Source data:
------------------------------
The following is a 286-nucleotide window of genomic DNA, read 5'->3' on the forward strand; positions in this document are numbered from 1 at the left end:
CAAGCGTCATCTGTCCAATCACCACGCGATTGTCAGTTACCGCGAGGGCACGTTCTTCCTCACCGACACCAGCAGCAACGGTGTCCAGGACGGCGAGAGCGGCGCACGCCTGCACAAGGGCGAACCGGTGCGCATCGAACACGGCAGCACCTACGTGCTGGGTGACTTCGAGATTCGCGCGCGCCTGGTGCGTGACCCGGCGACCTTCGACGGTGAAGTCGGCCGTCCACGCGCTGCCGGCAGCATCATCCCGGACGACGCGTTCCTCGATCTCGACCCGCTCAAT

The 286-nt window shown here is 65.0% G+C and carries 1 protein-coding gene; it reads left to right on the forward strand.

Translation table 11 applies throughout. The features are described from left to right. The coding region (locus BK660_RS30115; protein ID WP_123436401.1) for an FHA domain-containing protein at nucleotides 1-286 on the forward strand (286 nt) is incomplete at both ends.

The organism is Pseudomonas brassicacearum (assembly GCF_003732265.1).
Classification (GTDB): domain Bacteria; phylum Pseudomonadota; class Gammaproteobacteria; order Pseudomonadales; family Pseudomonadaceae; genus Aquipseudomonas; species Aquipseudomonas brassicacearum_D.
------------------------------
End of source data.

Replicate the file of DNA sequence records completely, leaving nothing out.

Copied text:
The following is a 286-nucleotide window of genomic DNA, read 5'->3' on the forward strand; positions in this document are numbered from 1 at the left end:
CAAGCGTCATCTGTCCAATCACCACGCGATTGTCAGTTACCGCGAGGGCACGTTCTTCCTCACCGACACCAGCAGCAACGGTGTCCAGGACGGCGAGAGCGGCGCACGCCTGCACAAGGGCGAACCGGTGCGCATCGAACACGGCAGCACCTACGTGCTGGGTGACTTCGAGATTCGCGCGCGCCTGGTGCGTGACCCGGCGACCTTCGACGGTGAAGTCGGCCGTCCACGCGCTGCCGGCAGCATCATCCCGGACGACGCGTTCCTCGATCTCGACCCGCTCAAT

The 286-nt window shown here is 65.0% G+C and carries 1 protein-coding gene; it reads left to right on the forward strand.

Translation table 11 applies throughout. The features are described from left to right. The coding region (locus BK660_RS30115; protein ID WP_123436401.1) for an FHA domain-containing protein at nucleotides 1-286 on the forward strand (286 nt) is incomplete at both ends.

The organism is Pseudomonas brassicacearum (assembly GCF_003732265.1).
Classification (GTDB): domain Bacteria; phylum Pseudomonadota; class Gammaproteobacteria; order Pseudomonadales; family Pseudomonadaceae; genus Aquipseudomonas; species Aquipseudomonas brassicacearum_D.